Near the Islander is Hulihe’s Palace (where Hawaiian royalty vacationed) and Mokuaikaua Church, the first Christian church built in the islands in 1820. Both places are open to the public and well worth visiting, as is the Little Blue Church down Ali Drive. Next to the Little Blue Church is the Ku’emanu Heiau, a church associated with surfing…the only one on the Big Island. In Old Hawaii—that is before modern times and before America took rule of the islands—only chiefs could surf here. Commoners caught surfing this sacred spot were done away with. Interesting, too, in the old days, surfing was done in the nude, possibly leading to the term ‘hanging lose’!


The evening of the day of our arrival, we spent at the luxurious Sheraton Keauho (www.sheratonkona.com ) where Lynette’s first cousin Greg Shirley was performing guitar with his vocal friend Olga at the classy restaurant/bar, Rays on the Bay. It is the only Hawaiian Restaurant built on a lava cliff where you can view giant manta rays at night. The following evening, we had a splendid Hawaiian dinner at Greg and his girlfriend Debra’s Kona home. Debra and Greg served barbecued ono (wahoo) fish along with several other delectables. Ono in Hawaiian means delicious, and indeed it was!

If you have to stretch out your Hawaiian vacation money—as most of us do these days—hit the happy hour drink and menu items at such places as Huggo’s ($2 fish tacos that were scrumptious) and Lulu’s ($3 beers from Kona Brewing and other breweries). And by all means, try out the poke (raw fish mixed with seaweed, sesame seed, oil and other seasonings; these were my son’s favorites!).

  Hawaii hiking   Waipio offering   Waipio waterfall  
Lynette hiking
Waipio offering
Waipio waterfall
Hiking the Waipio Valley   Beach walking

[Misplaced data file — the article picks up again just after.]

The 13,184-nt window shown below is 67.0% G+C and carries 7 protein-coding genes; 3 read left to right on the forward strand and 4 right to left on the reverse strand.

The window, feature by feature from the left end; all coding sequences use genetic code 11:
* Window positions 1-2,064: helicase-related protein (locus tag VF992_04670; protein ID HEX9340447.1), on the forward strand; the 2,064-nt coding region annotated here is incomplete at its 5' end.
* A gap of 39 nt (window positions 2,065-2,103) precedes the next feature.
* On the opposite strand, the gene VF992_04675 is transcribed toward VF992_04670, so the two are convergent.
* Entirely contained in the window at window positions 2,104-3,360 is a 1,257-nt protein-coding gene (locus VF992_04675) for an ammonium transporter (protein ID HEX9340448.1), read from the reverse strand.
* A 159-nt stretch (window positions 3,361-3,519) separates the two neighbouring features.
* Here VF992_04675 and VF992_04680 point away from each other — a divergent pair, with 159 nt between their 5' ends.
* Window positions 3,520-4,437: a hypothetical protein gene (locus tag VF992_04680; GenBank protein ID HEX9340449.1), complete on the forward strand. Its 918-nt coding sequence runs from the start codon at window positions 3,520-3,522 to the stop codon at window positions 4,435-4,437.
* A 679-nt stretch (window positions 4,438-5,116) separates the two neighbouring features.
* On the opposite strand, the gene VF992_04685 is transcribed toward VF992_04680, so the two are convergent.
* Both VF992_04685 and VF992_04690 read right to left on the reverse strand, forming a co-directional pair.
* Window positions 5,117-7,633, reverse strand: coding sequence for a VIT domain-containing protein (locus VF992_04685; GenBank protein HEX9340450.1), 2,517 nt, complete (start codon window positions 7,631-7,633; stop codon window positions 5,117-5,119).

Hiking the Waipio Valley
Nancy and Rod
Waipio Valley mouth
Waipio Valley mouth


On the fourth day, we took the Saddle Road between Mauna Loa (13,779 feet) and Mauna Kea (13,796 feet) heading to Hilo and eventually to Volcano where my sis and brother-in-law live. Driving north along the Kona and Kohala Coasts, we briefly stopped to boogie board and snorkel Hapuna Beach one more time. While snorkeling, I came across my second green turtle of the trip; the first I had seen and photographed along the Kailua Bay seawall.

Dress warmly when crossing the Saddle Road. With just my swim trunks on, I got out to photograph some dramatic late light on Mauna Loa at nearly 7,000 feet. The temps had dropped 30 degrees from the coast in less than 50 miles! These two volcanoes that dominate the Big Island landscape can often be seen dressed in white at their upper elevations. I’ll have to come back and snow ski sometime!

The Saddle Road, as are all roads on the Big Island, is built on lava. This is an eerie and beautiful landscape. As we neared Hilo the rains came. It was only when nearing Volcano that they stopped. The Hilo region is the green belt of the Big Island with considerably more rainfall than the Kona side.

Chain of Craters Road   Hawaii coconut grove
Chain of Craters Road
Coconut grove spared by the flow
Rainbow at end of Chain of Craters Road   Halemaum Cater
End of Chain of Craters Road

Halemaumau Crater

Hawaii rainbow   Holei Sea Arch
Hawaii rainbow
Holei Sea Arch
Kilauea evening   Kilauea morning
Kilauea evening
Kilauea morning
  Kilauea stars
Kilauea shoreline
Kilauea stars
Kilauea   Hawaii's last grove of coconuts
Last grove of coconuts
View of the end of Chain of Craters   Volcano National Park
View of the end of Chain of Craters
Volcano National Park
Volcano National Park landscape   Where lava meets the sea
Volcano National Park landscape
Where lava meets the sea
Where lava meets the sea
Where lava meets the sea